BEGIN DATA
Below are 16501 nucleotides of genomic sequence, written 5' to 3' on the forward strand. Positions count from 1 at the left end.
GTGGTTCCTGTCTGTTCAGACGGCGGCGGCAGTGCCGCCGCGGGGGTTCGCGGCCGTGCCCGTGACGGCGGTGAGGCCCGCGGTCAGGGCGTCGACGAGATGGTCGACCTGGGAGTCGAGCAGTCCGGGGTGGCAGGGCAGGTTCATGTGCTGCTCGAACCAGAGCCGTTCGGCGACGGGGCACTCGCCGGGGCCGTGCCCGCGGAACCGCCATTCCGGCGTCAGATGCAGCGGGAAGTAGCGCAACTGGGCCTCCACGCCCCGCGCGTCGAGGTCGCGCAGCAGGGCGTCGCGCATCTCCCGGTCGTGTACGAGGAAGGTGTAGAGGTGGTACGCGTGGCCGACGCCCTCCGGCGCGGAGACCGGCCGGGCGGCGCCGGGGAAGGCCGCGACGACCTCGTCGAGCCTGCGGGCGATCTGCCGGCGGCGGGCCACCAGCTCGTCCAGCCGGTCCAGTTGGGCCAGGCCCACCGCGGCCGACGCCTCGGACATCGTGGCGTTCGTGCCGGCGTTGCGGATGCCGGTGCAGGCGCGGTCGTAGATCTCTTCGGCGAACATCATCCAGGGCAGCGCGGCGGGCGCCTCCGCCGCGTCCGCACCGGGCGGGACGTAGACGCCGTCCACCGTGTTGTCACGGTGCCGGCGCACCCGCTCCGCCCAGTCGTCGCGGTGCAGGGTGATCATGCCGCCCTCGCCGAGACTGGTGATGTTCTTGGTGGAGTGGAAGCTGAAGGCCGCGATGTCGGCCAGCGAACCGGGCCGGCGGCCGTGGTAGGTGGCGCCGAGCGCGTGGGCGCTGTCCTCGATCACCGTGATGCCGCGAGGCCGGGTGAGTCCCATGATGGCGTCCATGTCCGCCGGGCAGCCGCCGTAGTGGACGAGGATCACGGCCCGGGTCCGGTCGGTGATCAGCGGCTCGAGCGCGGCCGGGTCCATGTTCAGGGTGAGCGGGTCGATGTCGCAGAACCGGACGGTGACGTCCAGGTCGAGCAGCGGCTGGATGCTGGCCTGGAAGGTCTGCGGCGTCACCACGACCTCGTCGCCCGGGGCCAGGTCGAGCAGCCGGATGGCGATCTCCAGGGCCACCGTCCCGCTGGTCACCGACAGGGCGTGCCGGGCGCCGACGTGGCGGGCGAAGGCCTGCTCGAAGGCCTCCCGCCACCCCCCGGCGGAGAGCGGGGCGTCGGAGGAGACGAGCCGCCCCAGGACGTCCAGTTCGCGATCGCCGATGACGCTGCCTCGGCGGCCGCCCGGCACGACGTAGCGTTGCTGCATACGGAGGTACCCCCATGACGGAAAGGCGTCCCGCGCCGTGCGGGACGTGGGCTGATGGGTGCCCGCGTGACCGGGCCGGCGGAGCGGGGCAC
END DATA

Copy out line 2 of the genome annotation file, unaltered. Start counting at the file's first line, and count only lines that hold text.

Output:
GTGGTTCCTGTCTGTTCAGACGGCGGCGGCAGTGCCGCCGCGGGGGTTCGCGGCCGTGCCCGTGACGGCGGTGAGGCCCGCGGTCAGGGCGTCGACGAGATGGTCGACCTGGGAGTCGAGCAGTCCGGGGTGGCAGGGCAGGTTCATGTGCTGCTCGAACCAGAGCCGTTCGGCGACGGGGCACTCGCCGGGGCCGTGCCCGCGGAACCGCCATTCCGGCGTCAGATGCAGCGGGAAGTAGCGCAACTGGGCCTCCACGCCCCGCGCGTCGAGGTCGCGCAGCAGGGCGTCGCGCATCTCCCGGTCGTGTACGAGGAAGGTGTAGAGGTGGTACGCGTGGCCGACGCCCTCCGGCGCGGAGACCGGCCGGGCGGCGCCGGGGAAGGCCGCGACGACCTCGTCGAGCCTGCGGGCGATCTGCCGGCGGCGGGCCACCAGCTCGTCCAGCCGGTCCAGTTGGGCCAGGCCCACCGCGGCCGACGCCTCGGACATCGTGGCGTTCGTGCCGGCGTTGCGGATGCCGGTGCAGGCGCGGTCGTAGATCTCTTCGGCGAACATCATCCAGGGCAGCGCGGCGGGCGCCTCCGCCGCGTCCGCACCGGGCGGGACGTAGACGCCGTCCACCGTGTTGTCACGGTGCCGGCGCACCCGCTCCGCCCAGTCGTCGCGGTGCAGGGTGATCATGCCGCCCTCGCCGAGACTGGTGATGTTCTTGGTGGAGTGGAAGCTGAAGGCCGCGATGTCGGCCAGCGAACCGGGCCGGCGGCCGTGGTAGGTGGCGCCGAGCGCGTGGGCGCTGTCCTCGATCACCGTGATGCCGCGAGGCCGGGTGAGTCCCATGATGGCGTCCATGTCCGCCGGGCAGCCGCCGTAGTGGACGAGGATCACGGCCCGGGTCCGGTCGGTGATCAGCGGCTCGAGCGCGGCCGGGTCCATGTTCAGGGTGAGCGGGTCGATGTCGCAGAACCGGACGGTGACGTCCAGGTCGAGCAGCGGCTGGATGCTGGCCTGGAAGGTCTGCGGCGTCACCACGACCTCGTCGCCCGGGGCCAGGTCGAGCAGCCGGATGGCGATCTCCAGGGCCACCGTCCCGCTGGTCACCGACAGGGCGTGCCGGGCGCCGACGTGGCGGGCGAAGGCCTGCTCGAAGGCCTCCCGCCACCCCCCGGCGGAGAGCGGGGCGTCGGAGGAGACGAGCCGCCCCAGGACGTCCAGTTCGCGATCGCCGATGACGCTGCCTCGGCGGCCGCCCGGCACGACGTAGCGTTGCTGCATACGGAGGTACCCCCATGACGGAAAGGCGTCCCGCGCCGTGCGGGACGTGGGCTGATGGGTGCCCGCGTGACCGGGCCGGCGGAGCGGGGCAC